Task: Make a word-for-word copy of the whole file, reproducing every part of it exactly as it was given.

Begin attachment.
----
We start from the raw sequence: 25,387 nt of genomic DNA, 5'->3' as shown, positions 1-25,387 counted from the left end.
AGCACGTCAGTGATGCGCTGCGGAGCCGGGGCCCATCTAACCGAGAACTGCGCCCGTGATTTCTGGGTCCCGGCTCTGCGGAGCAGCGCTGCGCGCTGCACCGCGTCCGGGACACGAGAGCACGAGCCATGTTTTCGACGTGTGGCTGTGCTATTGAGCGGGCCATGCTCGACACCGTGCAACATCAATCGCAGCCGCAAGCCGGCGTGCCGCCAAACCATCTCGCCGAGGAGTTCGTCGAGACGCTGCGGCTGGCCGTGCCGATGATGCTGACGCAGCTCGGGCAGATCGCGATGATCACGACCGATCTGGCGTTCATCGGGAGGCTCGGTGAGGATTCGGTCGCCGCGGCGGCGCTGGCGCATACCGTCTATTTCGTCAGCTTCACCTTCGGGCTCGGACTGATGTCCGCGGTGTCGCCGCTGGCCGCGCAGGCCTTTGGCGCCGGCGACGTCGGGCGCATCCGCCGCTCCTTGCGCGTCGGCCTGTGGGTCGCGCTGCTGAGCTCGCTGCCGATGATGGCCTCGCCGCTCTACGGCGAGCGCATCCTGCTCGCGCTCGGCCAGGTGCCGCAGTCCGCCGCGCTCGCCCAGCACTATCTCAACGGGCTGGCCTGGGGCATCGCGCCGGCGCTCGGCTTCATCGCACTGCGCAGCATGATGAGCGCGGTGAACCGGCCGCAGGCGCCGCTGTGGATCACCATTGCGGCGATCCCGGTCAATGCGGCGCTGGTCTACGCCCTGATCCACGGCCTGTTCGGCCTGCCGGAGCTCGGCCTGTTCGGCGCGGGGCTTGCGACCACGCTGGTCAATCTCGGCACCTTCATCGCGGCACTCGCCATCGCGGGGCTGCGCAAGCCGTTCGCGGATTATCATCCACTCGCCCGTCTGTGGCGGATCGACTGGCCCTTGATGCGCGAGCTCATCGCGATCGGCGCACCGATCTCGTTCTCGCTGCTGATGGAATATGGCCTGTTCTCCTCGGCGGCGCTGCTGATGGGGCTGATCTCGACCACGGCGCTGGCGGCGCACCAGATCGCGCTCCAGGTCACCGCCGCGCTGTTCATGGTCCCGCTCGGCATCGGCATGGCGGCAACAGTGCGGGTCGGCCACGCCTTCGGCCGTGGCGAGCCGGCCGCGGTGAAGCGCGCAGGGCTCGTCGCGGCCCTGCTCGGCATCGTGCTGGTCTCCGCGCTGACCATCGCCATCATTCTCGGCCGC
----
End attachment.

We start from the raw sequence: 25,387 nt of genomic DNA, 5'->3' as shown, positions 1-25,387 counted from the left end.
AGCACGTCAGTGATGCGCTGCGGAGCCGGGGCCCATCTAACCGAGAACTGCGCCCGTGATTTCTGGGTCCCGGCTCTGCGGAGCAGCGCTGCGCGCTGCACCGCGTCCGGGACACGAGAGCACGAGCCATGTTTTCGACGTGTGGCTGTGCTATTGAGCGGGCCATGCTCGACACCGTGCAACATCAATCGCAGCCGCAAGCCGGCGTGCCGCCAAACCATCTCGCCGAGGAGTTCGTCGAGACGCTGCGGCTGGCCGTGCCGATGATGCTGACGCAGCTCGGGCAGATCGCGATGATCACGACCGATCTGGCGTTCATCGGGAGGCTCGGTGAGGATTCGGTCGCCGCGGCGGCGCTGGCGCATACCGTCTATTTCGTCAGCTTCACCTTCGGGCTCGGACTGATGTCCGCGGTGTCGCCGCTGGCCGCGCAGGCCTTTGGCGCCGGCGACGTCGGGCGCATCCGCCGCTCCTTGCGCGTCGGCCTGTGGGTCGCGCTGCTGAGCTCGCTGCCGATGATGGCCTCGCCGCTCTACGGCGAGCGCATCCTGCTCGCGCTCGGCCAGGTGCCGCAGTCCGCCGCGCTCGCCCAGCACTATCTCAACGGGCTGGCCTGGGGCATCGCGCCGGCGCTCGGCTTCATCGCACTGCGCAGCATGATGAGCGCGGTGAACCGGCCGCAGGCGCCGCTGTGGATCACCATTGCGGCGATCCCGGTCAATGCGGCGCTGGTCTACGCCCTGATCCACGGCCTGTTCGGCCTGCCGGAGCTCGGCCTGTTCGGCGCGGGGCTTGCGACCACGCTGGTCAATCTCGGCACCTTCATCGCGGCACTCGCCATCGCGGGGCTGCGCAAGCCGTTCGCGGATTATCATCCACTCGCCCGTCTGTGGCGGATCGACTGGCCCTTGATGCGCGAGCTCATCGCGATCGGCGCACCGATCTCGTTCTCGCTGCTGATGGAATATGGCCTGTTCTCCTCGGCGGCGCTGCTGATGGGGCTGATCTCGACCACGGCGCTGGCGGCGCACCAGATCGCGCTCCAGGTCACCGCCGCGCTGTTCATGGTCCCGCTCGGCATCGGCATGGCGGCAACAGTGCGGGTCGGCCACGCCTTCGGCCGTGGCGAGCCGGCCGCGGTGAAGCGCGCAGGGCTCGTCGCGGCCCTGCTCGGCATCGTGCTGGTCTCCGCGCTGACCATCGCCATCATTCTCGGCCGC